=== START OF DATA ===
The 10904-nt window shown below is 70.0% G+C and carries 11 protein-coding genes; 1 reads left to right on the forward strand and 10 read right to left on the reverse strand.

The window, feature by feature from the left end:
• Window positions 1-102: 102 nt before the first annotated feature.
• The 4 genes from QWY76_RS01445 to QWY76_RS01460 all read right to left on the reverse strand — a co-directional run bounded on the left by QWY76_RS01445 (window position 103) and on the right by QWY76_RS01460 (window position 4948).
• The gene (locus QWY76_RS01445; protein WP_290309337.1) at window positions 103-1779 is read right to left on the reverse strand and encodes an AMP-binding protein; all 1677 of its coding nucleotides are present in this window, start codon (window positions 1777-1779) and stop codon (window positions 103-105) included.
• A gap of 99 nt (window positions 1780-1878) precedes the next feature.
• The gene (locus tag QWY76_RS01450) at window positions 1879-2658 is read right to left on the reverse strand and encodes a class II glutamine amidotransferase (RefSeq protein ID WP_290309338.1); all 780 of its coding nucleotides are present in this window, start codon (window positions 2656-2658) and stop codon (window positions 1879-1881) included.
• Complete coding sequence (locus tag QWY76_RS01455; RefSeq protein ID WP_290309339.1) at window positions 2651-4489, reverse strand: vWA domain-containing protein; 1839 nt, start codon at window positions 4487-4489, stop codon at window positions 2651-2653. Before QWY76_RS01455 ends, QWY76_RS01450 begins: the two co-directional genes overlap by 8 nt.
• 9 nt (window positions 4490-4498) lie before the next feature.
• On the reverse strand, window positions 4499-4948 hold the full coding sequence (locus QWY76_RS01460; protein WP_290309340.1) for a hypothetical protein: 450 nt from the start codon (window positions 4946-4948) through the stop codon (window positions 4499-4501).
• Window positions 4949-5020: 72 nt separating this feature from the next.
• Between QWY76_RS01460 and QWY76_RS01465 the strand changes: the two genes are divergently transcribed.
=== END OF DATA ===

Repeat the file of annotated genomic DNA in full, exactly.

The 10904-nt window shown below is 70.0% G+C and carries 11 protein-coding genes; 1 reads left to right on the forward strand and 10 read right to left on the reverse strand.

The window, feature by feature from the left end:
• Window positions 1-102: 102 nt before the first annotated feature.
• The 4 genes from QWY76_RS01445 to QWY76_RS01460 all read right to left on the reverse strand — a co-directional run bounded on the left by QWY76_RS01445 (window position 103) and on the right by QWY76_RS01460 (window position 4948).
• The gene (locus QWY76_RS01445; protein WP_290309337.1) at window positions 103-1779 is read right to left on the reverse strand and encodes an AMP-binding protein; all 1677 of its coding nucleotides are present in this window, start codon (window positions 1777-1779) and stop codon (window positions 103-105) included.
• A gap of 99 nt (window positions 1780-1878) precedes the next feature.
• The gene (locus tag QWY76_RS01450) at window positions 1879-2658 is read right to left on the reverse strand and encodes a class II glutamine amidotransferase (RefSeq protein ID WP_290309338.1); all 780 of its coding nucleotides are present in this window, start codon (window positions 2656-2658) and stop codon (window positions 1879-1881) included.
• Complete coding sequence (locus tag QWY76_RS01455; RefSeq protein ID WP_290309339.1) at window positions 2651-4489, reverse strand: vWA domain-containing protein; 1839 nt, start codon at window positions 4487-4489, stop codon at window positions 2651-2653. Before QWY76_RS01455 ends, QWY76_RS01450 begins: the two co-directional genes overlap by 8 nt.
• 9 nt (window positions 4490-4498) lie before the next feature.
• On the reverse strand, window positions 4499-4948 hold the full coding sequence (locus QWY76_RS01460; protein WP_290309340.1) for a hypothetical protein: 450 nt from the start codon (window positions 4946-4948) through the stop codon (window positions 4499-4501).
• Window positions 4949-5020: 72 nt separating this feature from the next.
• Between QWY76_RS01460 and QWY76_RS01465 the strand changes: the two genes are divergently transcribed.